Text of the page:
Wednesday marks 25 years since the rapper Notorious B.I.G. was fatally shot in Los Angeles, and in the quarter century since, identifying the perpetrators has proven elusive.
The Brooklyn native born Christopher Wallace was leaving a party at the Petersen Automotive Museum in the early hours of March 9, 1997, when a car pulled up alongside his and opened fire.
The rapper, also known as Biggie Smalls, was taken to Cedars-Sinai Medical Center, where he succumbed to his injuries at the age of 24.
To this day, the legacy of Biggie Smalls lives on, as does his feud with Tupac Shakur, who was fatally shot in Las Vegas the year prior and whose murder also remains unsolved.
Allegations of responsibility have been leveled at music industry figures, gang members and even Los Angeles Police Department officers, but still, no one has been convicted.
Retired FBI Agent Phil Carson, however, disputes that the truth has not been found.
“It’s solved,” he said. “The LAPD even states in their own internal affairs documents that are under seal who was involved and who helped orchestrate the murder.”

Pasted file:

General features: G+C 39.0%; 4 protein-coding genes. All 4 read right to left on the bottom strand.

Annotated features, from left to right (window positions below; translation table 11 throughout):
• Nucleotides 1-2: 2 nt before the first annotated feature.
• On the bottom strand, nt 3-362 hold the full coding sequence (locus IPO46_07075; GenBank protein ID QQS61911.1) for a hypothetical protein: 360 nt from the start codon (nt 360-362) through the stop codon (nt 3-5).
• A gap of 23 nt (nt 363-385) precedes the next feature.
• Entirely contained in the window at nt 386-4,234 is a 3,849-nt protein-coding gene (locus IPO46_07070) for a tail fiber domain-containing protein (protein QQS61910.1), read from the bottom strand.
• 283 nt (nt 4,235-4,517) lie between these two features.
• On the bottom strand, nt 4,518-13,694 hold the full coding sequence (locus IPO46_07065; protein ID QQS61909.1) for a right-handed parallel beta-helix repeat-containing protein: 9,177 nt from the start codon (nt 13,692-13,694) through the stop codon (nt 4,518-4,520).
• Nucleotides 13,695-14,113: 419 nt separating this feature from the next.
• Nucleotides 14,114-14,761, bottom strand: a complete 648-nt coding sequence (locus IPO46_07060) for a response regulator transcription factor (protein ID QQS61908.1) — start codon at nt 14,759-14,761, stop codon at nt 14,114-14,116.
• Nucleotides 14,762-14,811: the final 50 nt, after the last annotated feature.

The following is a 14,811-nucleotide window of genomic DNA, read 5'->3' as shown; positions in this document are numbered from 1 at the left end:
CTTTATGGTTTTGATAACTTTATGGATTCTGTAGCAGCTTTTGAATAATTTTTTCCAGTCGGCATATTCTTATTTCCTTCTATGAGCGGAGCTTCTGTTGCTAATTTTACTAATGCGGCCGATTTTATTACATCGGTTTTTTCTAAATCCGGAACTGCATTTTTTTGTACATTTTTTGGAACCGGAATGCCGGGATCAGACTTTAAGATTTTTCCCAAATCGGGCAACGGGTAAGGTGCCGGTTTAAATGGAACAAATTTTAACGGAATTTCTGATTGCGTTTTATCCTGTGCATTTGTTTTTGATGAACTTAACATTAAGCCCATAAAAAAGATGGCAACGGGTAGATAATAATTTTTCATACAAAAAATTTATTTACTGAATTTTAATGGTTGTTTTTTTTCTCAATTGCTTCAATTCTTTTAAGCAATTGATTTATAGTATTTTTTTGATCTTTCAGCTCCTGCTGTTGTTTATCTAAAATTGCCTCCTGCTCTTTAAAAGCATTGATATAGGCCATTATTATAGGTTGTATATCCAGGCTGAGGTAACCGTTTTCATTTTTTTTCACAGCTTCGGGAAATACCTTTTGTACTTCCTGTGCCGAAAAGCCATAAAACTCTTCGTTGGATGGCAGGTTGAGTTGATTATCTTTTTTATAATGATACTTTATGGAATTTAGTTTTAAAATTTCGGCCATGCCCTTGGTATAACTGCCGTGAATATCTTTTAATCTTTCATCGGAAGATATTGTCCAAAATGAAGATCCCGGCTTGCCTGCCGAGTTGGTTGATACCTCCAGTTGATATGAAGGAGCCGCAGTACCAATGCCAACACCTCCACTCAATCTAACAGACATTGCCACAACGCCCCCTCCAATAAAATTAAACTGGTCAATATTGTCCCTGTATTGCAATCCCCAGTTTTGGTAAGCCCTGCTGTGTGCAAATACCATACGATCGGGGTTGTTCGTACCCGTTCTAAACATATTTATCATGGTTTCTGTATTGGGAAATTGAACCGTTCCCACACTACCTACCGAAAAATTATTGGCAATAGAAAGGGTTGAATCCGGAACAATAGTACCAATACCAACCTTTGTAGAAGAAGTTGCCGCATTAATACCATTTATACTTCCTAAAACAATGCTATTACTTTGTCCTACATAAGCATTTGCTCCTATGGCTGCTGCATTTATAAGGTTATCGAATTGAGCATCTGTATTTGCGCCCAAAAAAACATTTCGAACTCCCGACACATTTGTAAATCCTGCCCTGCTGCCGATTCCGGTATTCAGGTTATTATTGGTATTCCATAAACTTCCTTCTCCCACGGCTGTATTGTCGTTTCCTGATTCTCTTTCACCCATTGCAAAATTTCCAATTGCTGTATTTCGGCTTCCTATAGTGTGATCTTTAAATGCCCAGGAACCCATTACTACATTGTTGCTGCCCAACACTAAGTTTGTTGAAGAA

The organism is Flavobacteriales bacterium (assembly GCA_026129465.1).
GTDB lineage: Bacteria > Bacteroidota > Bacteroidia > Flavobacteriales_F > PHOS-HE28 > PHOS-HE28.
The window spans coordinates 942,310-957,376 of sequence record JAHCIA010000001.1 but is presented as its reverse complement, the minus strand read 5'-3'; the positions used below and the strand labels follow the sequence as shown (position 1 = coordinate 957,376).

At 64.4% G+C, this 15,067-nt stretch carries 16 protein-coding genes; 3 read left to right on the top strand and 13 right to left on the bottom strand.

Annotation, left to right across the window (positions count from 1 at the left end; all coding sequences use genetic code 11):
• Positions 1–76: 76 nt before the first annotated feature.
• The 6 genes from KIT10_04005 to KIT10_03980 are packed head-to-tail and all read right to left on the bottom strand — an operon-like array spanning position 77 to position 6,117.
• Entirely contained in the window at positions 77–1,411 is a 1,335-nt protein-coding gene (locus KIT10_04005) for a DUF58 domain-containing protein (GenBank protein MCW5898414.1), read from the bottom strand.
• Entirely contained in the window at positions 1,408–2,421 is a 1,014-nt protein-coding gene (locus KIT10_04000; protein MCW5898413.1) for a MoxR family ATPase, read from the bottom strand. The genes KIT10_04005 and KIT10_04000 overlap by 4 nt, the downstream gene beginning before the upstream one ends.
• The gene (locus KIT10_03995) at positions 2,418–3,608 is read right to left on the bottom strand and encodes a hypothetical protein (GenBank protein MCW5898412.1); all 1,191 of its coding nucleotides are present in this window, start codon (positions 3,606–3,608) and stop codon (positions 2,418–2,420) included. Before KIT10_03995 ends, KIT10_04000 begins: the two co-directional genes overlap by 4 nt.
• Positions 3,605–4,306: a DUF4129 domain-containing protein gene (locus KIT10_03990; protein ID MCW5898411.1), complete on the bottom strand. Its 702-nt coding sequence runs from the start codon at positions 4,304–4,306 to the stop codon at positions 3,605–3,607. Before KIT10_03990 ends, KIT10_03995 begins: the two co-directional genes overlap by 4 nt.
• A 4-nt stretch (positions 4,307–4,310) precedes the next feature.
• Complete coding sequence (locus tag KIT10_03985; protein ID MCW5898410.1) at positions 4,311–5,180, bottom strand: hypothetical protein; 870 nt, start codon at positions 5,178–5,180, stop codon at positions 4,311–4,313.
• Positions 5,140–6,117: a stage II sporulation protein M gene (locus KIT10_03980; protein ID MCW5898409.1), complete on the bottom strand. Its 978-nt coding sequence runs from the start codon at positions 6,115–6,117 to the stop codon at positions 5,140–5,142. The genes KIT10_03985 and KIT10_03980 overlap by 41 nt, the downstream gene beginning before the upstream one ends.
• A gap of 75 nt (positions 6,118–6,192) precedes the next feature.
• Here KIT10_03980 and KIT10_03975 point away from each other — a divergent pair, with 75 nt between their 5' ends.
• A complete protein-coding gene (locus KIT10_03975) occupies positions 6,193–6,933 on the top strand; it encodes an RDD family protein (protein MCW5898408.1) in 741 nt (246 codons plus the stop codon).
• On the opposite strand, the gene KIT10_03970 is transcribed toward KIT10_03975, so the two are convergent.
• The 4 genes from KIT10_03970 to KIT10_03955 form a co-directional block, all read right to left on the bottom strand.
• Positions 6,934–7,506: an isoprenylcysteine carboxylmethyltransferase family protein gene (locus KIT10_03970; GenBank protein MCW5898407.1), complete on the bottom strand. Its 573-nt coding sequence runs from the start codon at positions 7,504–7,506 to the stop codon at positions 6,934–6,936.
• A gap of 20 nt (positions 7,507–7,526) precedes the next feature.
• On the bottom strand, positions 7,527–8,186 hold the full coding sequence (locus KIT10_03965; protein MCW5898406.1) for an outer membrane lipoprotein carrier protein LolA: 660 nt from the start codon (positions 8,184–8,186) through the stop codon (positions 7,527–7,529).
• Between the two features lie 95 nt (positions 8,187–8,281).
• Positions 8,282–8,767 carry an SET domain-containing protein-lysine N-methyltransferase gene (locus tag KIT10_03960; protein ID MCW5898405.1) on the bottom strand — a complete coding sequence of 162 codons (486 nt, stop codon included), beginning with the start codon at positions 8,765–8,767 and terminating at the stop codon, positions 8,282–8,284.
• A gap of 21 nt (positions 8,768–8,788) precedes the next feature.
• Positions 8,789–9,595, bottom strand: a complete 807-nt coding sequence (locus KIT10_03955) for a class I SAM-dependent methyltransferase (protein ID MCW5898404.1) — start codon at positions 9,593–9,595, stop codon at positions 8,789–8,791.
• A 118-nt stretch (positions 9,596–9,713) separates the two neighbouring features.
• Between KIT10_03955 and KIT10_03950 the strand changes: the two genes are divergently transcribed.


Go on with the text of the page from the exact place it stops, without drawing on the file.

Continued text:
According to those documents, Marion “Suge” Knight, the famous music executive who founded Death Row Records, used LAPD officers and one of the officers’ friends to kill the rapper as revenge for the murder of Shakur, who was signed to Death Row.
In an email, an LAPD spokesperson noted that the case is still open and declined to comment.
The officers allegedly involved are Rafael Perez and David Mack, who were later implicated in the LAPD’s Rampart scandal, Carson said.
Carson claims Mack’s friend, Amir Muhammad, was the one who pulled the trigger. He said there is evidence that all three men were at the Petersen Automotive Museum the night of the deadly shooting.
Following the Rampart scandal and the Rodney King beating and the ensuing lawsuits, the LAPD decided to protect its finances and reputation, and in doing so, protect those officers, Carson alleges.
In the years since the murder, Mack and Knight have served time in prison, Mack for robbery and Knight for a fatal hit-and-run in 2015.